Looking Back: 1964 - Spirit Lake man earns national business recognition
One year ago
The Rev. Gordon Orde, who had served Worthington’s First United Methodist and Emmanuel Methodist churches for the past 12 years, was retiring.
A 2013 Worthington High School graduate, Elizabeth Luke, designed the 2013 Windsurfing Regatta T-shirt, which was on sale in advance of the festival weekend.
The McCallum Museum of Sibley, Iowa, was featuring an exhibit entitled “Children’s Fashions of the Past” throughout the month of June.
In an effort to reduce costs, the Worthington branch of the U.S. Postal Service would no longer have two daily mail pick-up times. The change affected the 561 and 560 postal code areas.
Four fire departments battled a major blaze early Tuesday morning at White Wolf Web, a northwest Iowa printing company, which published the Northwest Iowa Review as well as other area publications.
Five years ago
Barb Jefson retired after more than 32 years of service as a records clerk with the Worthington Law Enforcement Center.
The Worthington City Council discussed how it would spend about $23 million in hospital sale proceeds during a special meeting. Options included a soccer field complex, an adult community center, trails, parks and lake improvements, new city signage, green alternatives, a new fire hall, and a sports and recreation fund.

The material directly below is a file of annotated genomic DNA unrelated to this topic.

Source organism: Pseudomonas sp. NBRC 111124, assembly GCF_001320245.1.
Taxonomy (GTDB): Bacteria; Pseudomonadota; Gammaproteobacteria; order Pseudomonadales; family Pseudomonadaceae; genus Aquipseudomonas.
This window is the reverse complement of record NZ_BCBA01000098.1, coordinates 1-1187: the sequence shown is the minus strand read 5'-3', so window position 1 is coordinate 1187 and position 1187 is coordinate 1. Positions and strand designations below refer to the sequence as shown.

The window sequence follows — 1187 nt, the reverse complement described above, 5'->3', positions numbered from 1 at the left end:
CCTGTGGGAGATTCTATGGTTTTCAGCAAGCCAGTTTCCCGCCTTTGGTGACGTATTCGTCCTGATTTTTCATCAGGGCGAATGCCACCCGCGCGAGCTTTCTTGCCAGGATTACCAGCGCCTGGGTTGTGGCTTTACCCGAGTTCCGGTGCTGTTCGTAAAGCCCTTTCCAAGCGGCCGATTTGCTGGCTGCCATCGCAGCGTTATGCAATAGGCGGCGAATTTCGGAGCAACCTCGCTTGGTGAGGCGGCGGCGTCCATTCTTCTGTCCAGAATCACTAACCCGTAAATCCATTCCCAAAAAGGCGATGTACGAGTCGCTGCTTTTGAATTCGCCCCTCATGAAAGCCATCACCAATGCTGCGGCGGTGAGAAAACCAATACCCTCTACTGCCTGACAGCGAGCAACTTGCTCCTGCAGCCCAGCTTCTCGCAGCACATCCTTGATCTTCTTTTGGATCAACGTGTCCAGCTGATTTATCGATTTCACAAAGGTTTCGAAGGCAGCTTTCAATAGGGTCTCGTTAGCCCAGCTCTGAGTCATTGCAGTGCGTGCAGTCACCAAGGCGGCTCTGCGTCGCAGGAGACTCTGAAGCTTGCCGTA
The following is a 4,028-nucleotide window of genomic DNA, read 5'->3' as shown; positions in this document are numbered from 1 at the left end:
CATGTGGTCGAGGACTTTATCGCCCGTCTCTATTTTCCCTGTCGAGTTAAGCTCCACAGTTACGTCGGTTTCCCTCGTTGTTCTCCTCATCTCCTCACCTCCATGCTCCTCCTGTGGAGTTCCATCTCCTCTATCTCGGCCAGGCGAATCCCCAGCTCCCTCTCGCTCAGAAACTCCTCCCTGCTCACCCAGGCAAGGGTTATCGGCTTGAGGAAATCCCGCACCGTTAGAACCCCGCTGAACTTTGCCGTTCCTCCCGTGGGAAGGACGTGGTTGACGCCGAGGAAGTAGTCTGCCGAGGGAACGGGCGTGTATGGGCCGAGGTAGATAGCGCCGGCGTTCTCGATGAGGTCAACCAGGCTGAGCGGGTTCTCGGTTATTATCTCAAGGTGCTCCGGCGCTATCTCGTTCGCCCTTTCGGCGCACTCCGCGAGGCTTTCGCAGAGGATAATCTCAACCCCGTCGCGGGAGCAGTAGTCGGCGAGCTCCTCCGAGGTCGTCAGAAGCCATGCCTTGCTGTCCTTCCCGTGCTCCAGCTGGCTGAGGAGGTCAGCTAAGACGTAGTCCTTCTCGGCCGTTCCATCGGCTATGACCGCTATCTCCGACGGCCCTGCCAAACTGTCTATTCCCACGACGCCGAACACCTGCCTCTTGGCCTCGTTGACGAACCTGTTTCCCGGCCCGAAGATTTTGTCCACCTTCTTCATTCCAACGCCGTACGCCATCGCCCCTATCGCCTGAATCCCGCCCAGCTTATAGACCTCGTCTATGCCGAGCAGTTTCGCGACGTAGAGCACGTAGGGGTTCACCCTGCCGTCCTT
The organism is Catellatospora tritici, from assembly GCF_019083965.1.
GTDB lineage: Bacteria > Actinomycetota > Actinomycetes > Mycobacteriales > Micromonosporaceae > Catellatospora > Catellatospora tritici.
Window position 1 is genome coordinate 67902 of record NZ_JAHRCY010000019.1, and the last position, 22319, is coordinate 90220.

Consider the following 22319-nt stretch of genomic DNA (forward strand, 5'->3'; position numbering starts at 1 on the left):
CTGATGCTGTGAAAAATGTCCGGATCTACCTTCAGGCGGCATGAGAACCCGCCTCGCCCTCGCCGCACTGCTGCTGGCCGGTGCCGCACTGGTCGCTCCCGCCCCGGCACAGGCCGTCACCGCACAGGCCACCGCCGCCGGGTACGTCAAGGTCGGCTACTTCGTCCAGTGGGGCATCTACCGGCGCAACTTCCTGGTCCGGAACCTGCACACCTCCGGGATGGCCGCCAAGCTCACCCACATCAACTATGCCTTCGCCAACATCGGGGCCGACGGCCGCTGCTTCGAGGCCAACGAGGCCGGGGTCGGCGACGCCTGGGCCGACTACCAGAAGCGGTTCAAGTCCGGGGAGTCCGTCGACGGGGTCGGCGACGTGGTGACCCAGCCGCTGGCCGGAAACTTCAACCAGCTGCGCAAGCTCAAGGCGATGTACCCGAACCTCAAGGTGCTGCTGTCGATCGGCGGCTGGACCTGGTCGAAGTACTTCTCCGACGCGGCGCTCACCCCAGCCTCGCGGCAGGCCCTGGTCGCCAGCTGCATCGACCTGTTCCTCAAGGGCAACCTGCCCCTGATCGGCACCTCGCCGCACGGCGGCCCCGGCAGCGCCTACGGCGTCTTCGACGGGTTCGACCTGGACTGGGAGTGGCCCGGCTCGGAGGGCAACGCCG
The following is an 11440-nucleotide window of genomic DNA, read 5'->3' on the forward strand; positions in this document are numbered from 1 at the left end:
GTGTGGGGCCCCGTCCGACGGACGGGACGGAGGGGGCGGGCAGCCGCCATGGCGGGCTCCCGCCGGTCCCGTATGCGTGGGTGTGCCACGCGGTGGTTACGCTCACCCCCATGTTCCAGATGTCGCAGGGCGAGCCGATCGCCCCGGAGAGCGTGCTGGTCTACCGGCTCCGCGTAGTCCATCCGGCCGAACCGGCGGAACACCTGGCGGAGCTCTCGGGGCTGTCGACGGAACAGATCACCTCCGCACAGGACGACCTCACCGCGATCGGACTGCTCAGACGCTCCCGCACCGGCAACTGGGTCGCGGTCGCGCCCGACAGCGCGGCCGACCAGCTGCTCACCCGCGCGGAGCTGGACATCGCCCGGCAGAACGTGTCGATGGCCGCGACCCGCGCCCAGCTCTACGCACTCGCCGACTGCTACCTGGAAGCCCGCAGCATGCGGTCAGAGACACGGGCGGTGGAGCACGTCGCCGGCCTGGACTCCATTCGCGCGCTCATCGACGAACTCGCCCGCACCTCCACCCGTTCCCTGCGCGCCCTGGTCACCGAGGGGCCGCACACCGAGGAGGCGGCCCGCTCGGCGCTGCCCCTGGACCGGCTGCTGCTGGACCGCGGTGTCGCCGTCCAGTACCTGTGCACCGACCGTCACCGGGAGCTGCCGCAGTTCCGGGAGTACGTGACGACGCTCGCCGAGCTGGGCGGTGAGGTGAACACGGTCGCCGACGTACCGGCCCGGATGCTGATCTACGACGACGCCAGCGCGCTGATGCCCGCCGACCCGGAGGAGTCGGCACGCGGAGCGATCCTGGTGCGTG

Between 40 and 50 Worthington JBS employees were transported to Sanford Regional Hospital Worthington Tuesday morning after they were sickened by an ammonia leak inside the pork processing facility. As of 4:15 p.m. that same day, five patients remained in fair condition at the hospital, while the remainder had been treated and released.
The “Amazing” Worthington City Band’s 116th season of summer concerts in Chautauqua Park began this week.
Worthington Police Department’s K-9 patrol Thor, along with partner Brett Wiltrout, nabbed a man who had allegedly chased two young boys while exposing himself.
Mark Schleisman, a Slayton West Elementary teacher, won a $10,000 award from the WEM Foundation for being named one of six Minnesota Academic Coaches of the Year. Besides his regular teaching assignment, Schleisman helped lead local and regional spelling bees, National Geography Bee competitions and the Math Masters program.
10 years ago